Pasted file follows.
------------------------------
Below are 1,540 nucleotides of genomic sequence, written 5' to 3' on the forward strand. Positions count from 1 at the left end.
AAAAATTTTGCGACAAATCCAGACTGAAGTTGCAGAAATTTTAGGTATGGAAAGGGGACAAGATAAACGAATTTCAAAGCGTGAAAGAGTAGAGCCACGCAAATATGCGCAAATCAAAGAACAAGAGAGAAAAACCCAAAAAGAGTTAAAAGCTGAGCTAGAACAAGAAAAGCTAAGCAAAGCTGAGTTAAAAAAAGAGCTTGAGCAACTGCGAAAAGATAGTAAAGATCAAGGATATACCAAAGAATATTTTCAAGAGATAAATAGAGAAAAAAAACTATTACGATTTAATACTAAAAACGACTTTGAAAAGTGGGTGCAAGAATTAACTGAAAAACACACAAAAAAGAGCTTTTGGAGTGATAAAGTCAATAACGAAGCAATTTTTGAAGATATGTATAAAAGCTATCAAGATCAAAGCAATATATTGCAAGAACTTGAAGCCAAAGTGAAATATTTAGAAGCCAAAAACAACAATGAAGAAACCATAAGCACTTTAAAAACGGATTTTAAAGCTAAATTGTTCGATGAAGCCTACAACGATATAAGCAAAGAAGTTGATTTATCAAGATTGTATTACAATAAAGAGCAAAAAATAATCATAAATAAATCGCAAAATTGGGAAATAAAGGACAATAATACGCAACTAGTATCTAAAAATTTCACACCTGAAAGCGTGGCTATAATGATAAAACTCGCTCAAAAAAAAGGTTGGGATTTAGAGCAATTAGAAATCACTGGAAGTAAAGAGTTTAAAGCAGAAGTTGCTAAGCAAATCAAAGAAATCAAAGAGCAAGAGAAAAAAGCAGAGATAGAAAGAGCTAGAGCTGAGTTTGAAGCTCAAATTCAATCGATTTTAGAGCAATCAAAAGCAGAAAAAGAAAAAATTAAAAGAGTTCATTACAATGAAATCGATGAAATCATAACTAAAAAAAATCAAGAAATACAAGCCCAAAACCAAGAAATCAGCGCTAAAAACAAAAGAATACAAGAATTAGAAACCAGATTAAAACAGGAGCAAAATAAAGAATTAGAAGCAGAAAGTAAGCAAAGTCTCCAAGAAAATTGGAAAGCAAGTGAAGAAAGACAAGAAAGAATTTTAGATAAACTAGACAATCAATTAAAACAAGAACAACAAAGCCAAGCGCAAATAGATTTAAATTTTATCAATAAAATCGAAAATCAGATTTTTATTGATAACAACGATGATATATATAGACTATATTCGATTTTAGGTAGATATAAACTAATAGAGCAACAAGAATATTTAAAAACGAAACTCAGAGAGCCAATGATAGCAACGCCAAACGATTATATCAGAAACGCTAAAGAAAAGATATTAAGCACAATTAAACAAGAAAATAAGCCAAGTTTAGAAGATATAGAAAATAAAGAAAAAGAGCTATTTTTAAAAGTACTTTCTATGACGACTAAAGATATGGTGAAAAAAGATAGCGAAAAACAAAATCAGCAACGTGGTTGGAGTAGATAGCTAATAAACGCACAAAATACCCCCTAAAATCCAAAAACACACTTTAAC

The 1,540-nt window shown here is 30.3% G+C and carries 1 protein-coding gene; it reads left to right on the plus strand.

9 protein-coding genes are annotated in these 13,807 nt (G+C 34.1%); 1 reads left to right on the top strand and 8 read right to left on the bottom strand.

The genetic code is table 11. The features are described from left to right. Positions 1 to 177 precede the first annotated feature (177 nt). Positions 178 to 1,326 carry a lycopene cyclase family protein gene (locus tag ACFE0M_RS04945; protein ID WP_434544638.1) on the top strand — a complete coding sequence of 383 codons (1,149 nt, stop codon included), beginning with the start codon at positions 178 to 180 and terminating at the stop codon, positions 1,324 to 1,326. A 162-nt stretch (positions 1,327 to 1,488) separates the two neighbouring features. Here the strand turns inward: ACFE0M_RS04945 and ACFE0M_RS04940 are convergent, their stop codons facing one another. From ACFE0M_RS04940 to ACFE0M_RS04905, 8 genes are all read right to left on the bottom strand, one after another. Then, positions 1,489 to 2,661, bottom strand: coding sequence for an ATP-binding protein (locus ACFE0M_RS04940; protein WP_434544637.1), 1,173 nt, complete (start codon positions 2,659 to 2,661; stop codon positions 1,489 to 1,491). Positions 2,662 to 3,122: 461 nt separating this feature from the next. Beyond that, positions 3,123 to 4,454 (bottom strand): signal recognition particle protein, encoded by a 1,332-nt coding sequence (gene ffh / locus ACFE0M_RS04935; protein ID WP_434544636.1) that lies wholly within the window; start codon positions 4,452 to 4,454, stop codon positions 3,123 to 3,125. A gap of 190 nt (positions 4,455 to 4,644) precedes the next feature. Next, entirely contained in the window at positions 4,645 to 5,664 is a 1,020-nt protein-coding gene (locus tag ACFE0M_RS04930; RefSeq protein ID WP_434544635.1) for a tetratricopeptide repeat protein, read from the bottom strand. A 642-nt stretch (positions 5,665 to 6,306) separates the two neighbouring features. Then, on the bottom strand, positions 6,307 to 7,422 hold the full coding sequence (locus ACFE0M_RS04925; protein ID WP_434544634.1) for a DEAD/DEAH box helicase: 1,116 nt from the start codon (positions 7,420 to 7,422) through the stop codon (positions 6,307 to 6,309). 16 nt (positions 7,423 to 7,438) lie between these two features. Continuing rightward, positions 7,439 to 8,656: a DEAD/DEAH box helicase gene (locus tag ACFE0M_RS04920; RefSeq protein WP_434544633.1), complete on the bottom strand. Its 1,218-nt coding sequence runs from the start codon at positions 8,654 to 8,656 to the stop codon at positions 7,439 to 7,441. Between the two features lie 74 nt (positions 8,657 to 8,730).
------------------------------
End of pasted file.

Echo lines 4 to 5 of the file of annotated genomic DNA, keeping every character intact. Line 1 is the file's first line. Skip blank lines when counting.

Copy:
9 protein-coding genes are annotated in these 13,807 nt (G+C 34.1%); 1 reads left to right on the top strand and 8 read right to left on the bottom strand.

The genetic code is table 11. The features are described from left to right. Positions 1 to 177 precede the first annotated feature (177 nt). Positions 178 to 1,326 carry a lycopene cyclase family protein gene (locus tag ACFE0M_RS04945; protein ID WP_434544638.1) on the top strand — a complete coding sequence of 383 codons (1,149 nt, stop codon included), beginning with the start codon at positions 178 to 180 and terminating at the stop codon, positions 1,324 to 1,326. A 162-nt stretch (positions 1,327 to 1,488) separates the two neighbouring features. Here the strand turns inward: ACFE0M_RS04945 and ACFE0M_RS04940 are convergent, their stop codons facing one another. From ACFE0M_RS04940 to ACFE0M_RS04905, 8 genes are all read right to left on the bottom strand, one after another. Then, positions 1,489 to 2,661, bottom strand: coding sequence for an ATP-binding protein (locus ACFE0M_RS04940; protein WP_434544637.1), 1,173 nt, complete (start codon positions 2,659 to 2,661; stop codon positions 1,489 to 1,491). Positions 2,662 to 3,122: 461 nt separating this feature from the next. Beyond that, positions 3,123 to 4,454 (bottom strand): signal recognition particle protein, encoded by a 1,332-nt coding sequence (gene ffh / locus ACFE0M_RS04935; protein ID WP_434544636.1) that lies wholly within the window; start codon positions 4,452 to 4,454, stop codon positions 3,123 to 3,125. A gap of 190 nt (positions 4,455 to 4,644) precedes the next feature. Next, entirely contained in the window at positions 4,645 to 5,664 is a 1,020-nt protein-coding gene (locus tag ACFE0M_RS04930; RefSeq protein ID WP_434544635.1) for a tetratricopeptide repeat protein, read from the bottom strand. A 642-nt stretch (positions 5,665 to 6,306) separates the two neighbouring features. Then, on the bottom strand, positions 6,307 to 7,422 hold the full coding sequence (locus ACFE0M_RS04925; protein ID WP_434544634.1) for a DEAD/DEAH box helicase: 1,116 nt from the start codon (positions 7,420 to 7,422) through the stop codon (positions 6,307 to 6,309). 16 nt (positions 7,423 to 7,438) lie between these two features. Continuing rightward, positions 7,439 to 8,656: a DEAD/DEAH box helicase gene (locus tag ACFE0M_RS04920; RefSeq protein WP_434544633.1), complete on the bottom strand. Its 1,218-nt coding sequence runs from the start codon at positions 8,654 to 8,656 to the stop codon at positions 7,439 to 7,441. Between the two features lie 74 nt (positions 8,657 to 8,730).